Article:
Just because: John Simon appears on The Odd Couple

TV CAMERA“Two on the Aisle,” a 1974 episode of The Odd Couple written by Mark Rothman and Lowell Ganz and directed by Jay Sandrich. In addition to Tony Randall and Jack Klugman, the cast includes John Simon, who plays himself:

(This is the latest in a series of arts-related videos that appear in this space each Monday and Wednesday.)

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Almanac: Nero Wolfe on science

INK BOTTLE“Mr. Wolfe said once that scientists should keep their findings strictly to themselves; by spilling it they just complicate things for other people.”

Rex Stout, The Father Hunt

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An eminent Victorian

In today’s Wall Street Journal drama column I have enthusiastic words for the Broadway revival of The Elephant Man. Here’s an excerpt.

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First “Side Show,” now “The Elephant Man”: This would seem to be Broadway’s Year of the Circus Freak. But while “Side Show” is a slick, sentimental musical that uses the story of a famous pair of conjoined twins to preach a progressive sermon about how it’s O.K. to be different, Bernard Pomerance’s 1977 play about a congenitally deformed man whom Victorian England clasped to its collective bosom is a vastly more serious affair. Scott Ellis’ new production, which originated at the Williamstown Theatre Festival, is the play’s second Broadway revival, and while it wouldn’t have happened were it not for the remunerative presence of Bradley Cooper, the Sexiest Man Alive, it’s worth seeing anyway. Not only is Mr. Ellis’ staging distinguished, but “The Elephant Man” itself is by no means a mere tour de force for a good-looking actor.…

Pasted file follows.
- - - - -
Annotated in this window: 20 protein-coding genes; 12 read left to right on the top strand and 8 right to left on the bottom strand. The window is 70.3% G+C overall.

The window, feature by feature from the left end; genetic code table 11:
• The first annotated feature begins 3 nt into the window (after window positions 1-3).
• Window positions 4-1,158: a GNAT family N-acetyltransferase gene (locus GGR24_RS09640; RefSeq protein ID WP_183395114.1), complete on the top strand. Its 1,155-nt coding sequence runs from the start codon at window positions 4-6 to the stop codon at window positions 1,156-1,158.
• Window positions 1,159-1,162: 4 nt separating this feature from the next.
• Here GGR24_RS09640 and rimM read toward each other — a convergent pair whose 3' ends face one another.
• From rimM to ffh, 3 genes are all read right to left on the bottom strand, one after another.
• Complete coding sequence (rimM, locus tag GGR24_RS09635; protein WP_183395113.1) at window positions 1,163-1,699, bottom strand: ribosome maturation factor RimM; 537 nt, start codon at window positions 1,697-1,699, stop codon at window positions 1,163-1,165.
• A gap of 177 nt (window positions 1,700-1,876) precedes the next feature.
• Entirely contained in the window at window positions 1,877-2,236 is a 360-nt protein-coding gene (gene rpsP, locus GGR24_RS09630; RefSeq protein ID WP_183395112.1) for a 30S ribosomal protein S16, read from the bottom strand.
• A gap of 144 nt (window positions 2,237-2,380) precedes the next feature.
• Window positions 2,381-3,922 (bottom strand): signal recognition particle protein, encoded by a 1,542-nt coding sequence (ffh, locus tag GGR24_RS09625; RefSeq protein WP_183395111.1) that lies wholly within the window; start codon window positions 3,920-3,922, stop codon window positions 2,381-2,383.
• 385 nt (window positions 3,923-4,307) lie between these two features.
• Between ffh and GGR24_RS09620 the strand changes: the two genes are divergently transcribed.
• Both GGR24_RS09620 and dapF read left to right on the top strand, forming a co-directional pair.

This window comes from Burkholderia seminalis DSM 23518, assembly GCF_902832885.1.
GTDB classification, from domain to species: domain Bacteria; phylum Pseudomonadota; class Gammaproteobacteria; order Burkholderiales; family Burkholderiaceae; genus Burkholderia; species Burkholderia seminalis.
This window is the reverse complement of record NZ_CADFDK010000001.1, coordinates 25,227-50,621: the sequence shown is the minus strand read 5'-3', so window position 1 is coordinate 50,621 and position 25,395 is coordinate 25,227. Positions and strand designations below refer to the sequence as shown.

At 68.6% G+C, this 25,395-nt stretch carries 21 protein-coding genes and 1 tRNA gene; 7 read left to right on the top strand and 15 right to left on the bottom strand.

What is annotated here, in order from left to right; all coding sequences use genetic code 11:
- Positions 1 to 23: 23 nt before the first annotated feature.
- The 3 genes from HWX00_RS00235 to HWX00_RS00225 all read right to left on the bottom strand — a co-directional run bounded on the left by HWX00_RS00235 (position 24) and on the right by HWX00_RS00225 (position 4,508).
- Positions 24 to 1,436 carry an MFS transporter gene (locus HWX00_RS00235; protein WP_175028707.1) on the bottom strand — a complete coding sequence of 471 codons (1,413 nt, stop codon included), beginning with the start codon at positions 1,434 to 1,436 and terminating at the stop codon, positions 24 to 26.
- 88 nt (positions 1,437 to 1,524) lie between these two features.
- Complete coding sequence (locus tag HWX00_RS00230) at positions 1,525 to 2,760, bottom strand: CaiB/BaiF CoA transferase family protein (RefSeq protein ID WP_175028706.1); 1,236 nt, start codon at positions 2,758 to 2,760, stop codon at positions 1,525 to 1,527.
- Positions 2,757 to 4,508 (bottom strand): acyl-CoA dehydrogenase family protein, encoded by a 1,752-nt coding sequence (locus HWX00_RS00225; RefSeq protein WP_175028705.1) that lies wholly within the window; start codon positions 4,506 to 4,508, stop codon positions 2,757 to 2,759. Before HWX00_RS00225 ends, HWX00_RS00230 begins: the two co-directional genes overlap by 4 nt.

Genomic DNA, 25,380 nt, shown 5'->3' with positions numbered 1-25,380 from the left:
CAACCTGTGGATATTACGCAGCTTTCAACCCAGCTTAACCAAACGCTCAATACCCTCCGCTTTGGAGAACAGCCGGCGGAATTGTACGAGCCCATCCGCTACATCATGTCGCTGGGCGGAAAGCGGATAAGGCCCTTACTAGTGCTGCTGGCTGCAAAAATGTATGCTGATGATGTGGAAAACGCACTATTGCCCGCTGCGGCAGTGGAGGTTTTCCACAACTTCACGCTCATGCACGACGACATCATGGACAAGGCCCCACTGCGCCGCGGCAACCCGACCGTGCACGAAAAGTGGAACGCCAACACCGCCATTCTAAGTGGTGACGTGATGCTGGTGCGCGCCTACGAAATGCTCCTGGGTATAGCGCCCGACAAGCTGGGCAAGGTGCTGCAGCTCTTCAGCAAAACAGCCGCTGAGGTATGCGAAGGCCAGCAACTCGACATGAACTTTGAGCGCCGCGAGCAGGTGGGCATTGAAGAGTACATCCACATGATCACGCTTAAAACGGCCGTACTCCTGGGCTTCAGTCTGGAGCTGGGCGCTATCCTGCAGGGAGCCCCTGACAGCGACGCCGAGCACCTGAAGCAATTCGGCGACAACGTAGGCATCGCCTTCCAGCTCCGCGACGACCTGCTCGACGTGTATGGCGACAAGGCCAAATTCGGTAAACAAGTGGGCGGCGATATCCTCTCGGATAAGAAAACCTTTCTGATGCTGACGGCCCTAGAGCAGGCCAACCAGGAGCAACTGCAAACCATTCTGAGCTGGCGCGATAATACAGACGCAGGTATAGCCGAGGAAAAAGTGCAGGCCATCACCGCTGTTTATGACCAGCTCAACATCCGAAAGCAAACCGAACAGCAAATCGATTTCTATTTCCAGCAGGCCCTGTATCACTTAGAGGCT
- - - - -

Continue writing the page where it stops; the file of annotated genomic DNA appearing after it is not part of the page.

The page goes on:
article-2544069-1AE0DAE500000578-919_634x565“The Elephant Man” is a fictionalized recounting of the life of Joseph Merrick (Mr. Cooper), who suffered from a rare condition that caused his skin to resemble the hide of an elephant and distorted his body in other horrifically unsightly ways. Spurned by his family, he spent four years in a workhouse, then submitted to being put on exhibition by crooked showmen. He was rescued by Frederick Treves (Alessandro Nivola), a surgeon who took him into the London Hospital and looked after him for the rest of his brief life. When Dr. Treves made a public appeal to raise funds for his care, the young man became a cause célèbre and drew the attention of England’s high society, for even though he was grotesquely disfigured, his mind functioned normally and he was emotionally sensitive.